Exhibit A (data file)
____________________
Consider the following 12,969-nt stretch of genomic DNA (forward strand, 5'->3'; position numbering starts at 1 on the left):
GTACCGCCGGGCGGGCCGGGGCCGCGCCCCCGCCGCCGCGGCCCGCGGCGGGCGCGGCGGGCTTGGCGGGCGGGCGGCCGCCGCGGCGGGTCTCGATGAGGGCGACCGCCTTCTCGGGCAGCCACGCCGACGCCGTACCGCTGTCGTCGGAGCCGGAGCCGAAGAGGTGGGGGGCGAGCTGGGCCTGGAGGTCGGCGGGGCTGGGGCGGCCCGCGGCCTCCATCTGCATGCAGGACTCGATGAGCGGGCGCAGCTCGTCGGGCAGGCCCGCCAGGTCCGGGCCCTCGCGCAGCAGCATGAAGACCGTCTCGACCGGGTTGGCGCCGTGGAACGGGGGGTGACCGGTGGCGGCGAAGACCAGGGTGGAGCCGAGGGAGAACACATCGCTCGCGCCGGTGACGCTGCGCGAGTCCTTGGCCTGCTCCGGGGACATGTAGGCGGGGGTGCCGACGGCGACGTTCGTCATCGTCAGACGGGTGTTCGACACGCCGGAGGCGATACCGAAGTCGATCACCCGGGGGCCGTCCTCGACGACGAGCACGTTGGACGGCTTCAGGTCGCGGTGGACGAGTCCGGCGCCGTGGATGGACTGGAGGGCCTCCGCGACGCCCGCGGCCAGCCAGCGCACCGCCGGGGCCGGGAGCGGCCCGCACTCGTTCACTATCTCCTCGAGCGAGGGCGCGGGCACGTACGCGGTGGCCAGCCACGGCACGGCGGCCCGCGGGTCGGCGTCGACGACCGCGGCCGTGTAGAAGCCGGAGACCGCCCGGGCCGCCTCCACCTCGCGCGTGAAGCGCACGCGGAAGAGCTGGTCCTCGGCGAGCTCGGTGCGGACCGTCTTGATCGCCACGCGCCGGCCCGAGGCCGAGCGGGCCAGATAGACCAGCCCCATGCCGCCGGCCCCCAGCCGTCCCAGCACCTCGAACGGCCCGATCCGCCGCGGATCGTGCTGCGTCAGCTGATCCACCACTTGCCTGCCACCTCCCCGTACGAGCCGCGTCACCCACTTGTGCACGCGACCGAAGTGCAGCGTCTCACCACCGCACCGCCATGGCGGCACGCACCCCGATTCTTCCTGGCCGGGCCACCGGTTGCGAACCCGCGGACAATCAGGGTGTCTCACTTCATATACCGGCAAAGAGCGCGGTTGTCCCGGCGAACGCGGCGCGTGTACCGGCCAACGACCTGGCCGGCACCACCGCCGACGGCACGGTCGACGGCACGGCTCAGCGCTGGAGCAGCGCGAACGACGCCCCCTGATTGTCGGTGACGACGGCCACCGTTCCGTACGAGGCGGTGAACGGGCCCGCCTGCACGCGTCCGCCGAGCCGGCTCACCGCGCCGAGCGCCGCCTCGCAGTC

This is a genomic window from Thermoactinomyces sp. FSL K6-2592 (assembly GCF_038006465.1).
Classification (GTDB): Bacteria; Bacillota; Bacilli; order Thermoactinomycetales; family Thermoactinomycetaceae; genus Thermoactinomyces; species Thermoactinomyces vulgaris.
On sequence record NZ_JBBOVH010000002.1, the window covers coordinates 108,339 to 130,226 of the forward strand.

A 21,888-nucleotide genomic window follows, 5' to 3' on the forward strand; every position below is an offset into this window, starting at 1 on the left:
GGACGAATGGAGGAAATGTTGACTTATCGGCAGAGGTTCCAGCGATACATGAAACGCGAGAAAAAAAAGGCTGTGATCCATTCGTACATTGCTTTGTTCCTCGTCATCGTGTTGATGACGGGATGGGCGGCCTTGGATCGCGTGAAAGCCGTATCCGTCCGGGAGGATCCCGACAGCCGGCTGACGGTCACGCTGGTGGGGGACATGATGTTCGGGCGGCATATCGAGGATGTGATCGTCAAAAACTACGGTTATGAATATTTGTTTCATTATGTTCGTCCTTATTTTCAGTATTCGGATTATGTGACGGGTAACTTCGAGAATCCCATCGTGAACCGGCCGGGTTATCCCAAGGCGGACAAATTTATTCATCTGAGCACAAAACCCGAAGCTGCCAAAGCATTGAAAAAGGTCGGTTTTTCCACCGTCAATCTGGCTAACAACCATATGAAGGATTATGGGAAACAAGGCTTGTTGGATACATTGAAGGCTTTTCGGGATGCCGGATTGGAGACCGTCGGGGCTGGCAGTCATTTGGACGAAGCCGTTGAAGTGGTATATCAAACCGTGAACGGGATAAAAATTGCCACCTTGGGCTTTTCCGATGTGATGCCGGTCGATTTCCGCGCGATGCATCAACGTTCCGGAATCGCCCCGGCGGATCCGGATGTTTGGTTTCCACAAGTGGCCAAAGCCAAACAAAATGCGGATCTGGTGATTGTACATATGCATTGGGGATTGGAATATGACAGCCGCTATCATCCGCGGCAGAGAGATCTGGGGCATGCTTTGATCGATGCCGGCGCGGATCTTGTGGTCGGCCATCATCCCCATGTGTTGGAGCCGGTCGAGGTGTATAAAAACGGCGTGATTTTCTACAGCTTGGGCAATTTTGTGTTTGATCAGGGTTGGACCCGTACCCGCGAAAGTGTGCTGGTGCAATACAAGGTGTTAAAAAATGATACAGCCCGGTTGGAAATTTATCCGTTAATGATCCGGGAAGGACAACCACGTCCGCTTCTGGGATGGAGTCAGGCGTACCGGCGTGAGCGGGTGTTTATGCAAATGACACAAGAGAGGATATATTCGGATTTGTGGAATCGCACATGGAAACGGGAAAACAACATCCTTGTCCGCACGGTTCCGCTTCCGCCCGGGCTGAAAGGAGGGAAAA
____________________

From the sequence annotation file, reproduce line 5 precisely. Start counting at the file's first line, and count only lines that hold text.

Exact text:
On sequence record NZ_JBBOVH010000002.1, the window covers coordinates 108,339 to 130,226 of the forward strand.